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The House Judiciary Committee issued subpoenas to both BlackRock and State Street following inquiries into both firms beginning on July 6, 2023. These follow a similar subpoena sent to As You Sow in November, continuing the Committee’s ongoing antitrust investigations into ESG. These potentially bring the issue one step closer to an enforcement action as the discovery process has now become compulsory. The Committee received initial responses, but appears displeased with them. Their letter accompanying the subpoena to BlackRock states:

“Over the course of more than five months, BlackRock has produced 7,745 documents—fewer than several other, much smaller entities have produced to the Committee in this investigation, despite BlackRock’s massive size and influence as the world’s largest asset manager, which suggests that the company may possess far more responsive material.”

BlackRock, on the other hand, responded by stating:

“Having already produced more than 7,700 documents and 91,000 pages, a subpoena was not necessary but we understand this is the Committee’s practice, and we will continue to cooperate.”

It is worth noting that subpoenaing a company is an easy step for the Judiciary Committee to take, but the Committee has no regulatory authority outside of conducting an investigation. However, if the Committee finds information they deem actionable, they could pass that along to State Attorneys General to pursue enforcement based on state anti-trust statutes. These subpoenas amount to little more than political posturing, as experts say the lawsuits have a minimal likelihood of success. Regardless of the intention behind the subpoenas or their potential impacts, compulsory discovery is an escalation from the Judiciary Committee and these investigations should be followed closely.  It wouldn’t be too surprising to see similar aggressive moves against operating companies, especially if the Committee continues to be disappointed with subpoena responses.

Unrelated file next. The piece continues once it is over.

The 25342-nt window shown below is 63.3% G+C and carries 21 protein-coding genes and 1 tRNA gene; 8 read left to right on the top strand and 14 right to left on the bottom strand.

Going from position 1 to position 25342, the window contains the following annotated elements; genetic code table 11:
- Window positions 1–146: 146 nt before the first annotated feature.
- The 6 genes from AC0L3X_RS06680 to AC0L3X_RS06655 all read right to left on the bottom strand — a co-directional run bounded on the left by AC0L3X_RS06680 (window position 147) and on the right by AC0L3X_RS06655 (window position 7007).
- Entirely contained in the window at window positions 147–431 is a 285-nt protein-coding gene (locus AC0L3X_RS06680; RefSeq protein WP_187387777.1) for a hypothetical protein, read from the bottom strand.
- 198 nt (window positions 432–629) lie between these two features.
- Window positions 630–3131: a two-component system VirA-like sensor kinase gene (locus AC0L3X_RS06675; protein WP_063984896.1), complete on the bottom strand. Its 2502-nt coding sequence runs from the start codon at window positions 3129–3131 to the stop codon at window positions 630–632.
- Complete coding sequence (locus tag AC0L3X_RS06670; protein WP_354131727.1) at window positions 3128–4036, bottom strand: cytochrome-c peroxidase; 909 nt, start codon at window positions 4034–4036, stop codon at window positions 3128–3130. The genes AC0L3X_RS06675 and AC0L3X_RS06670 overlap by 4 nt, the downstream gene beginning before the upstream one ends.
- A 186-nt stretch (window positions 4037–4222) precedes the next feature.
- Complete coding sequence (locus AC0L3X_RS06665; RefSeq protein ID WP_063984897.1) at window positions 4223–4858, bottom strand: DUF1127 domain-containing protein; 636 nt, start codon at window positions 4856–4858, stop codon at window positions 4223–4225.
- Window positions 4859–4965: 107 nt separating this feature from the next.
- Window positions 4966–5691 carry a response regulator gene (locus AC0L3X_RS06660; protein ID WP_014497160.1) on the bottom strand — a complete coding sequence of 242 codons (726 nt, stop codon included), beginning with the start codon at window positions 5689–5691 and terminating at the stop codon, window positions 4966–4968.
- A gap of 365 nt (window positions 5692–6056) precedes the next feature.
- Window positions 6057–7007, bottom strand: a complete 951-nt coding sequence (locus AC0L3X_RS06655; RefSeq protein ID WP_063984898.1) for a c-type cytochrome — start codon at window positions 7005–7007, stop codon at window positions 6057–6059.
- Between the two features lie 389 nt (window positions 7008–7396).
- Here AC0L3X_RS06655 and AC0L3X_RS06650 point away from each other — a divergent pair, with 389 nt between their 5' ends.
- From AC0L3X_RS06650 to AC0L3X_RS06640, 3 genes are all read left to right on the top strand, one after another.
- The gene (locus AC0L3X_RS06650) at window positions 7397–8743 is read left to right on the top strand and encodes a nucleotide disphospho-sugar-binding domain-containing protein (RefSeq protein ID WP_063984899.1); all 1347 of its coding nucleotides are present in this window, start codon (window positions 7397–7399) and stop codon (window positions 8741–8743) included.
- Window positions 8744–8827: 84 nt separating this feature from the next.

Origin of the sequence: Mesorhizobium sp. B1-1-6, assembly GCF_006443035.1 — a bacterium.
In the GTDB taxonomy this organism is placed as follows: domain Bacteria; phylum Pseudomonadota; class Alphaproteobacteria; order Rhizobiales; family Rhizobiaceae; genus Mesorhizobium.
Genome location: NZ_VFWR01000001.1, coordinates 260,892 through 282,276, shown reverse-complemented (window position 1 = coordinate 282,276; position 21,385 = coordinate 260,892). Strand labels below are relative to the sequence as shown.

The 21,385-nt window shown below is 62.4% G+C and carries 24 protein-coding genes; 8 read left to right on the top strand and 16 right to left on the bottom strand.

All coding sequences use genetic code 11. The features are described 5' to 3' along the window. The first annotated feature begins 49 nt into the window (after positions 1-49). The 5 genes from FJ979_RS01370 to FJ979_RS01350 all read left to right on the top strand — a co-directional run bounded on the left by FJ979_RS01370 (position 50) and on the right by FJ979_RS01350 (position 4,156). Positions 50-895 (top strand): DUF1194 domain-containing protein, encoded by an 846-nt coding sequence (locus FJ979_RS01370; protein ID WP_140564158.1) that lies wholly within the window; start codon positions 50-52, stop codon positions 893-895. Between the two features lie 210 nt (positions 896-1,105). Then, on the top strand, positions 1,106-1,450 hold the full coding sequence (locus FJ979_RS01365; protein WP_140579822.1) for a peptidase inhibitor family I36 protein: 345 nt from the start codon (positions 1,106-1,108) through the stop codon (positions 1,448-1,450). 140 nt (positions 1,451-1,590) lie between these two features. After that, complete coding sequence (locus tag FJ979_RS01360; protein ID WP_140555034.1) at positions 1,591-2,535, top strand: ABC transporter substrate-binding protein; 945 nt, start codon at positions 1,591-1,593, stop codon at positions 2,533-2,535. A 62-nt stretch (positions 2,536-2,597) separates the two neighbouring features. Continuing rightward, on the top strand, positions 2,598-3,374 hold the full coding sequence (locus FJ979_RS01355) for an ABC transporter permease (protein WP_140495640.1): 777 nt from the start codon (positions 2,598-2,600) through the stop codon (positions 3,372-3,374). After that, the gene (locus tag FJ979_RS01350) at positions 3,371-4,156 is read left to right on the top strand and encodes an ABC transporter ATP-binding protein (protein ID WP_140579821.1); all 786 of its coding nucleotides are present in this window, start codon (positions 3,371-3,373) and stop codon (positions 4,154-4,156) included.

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The Editor

Zachary Barlow is a licensed attorney. He earned his JD from the University of Mississippi and has a bachelor’s in Public Policy Leadership. He practiced law at a mid-size firm and handled a wide variety of cases. During this time he assisted in overseeing compliance of a public entity and litigated contract disputes, gaining experience both in and outside of the courtroom. Zachary currently assists the PracticalESG.com editorial team by providing research and creating content on a spectrum of ESG… View Profile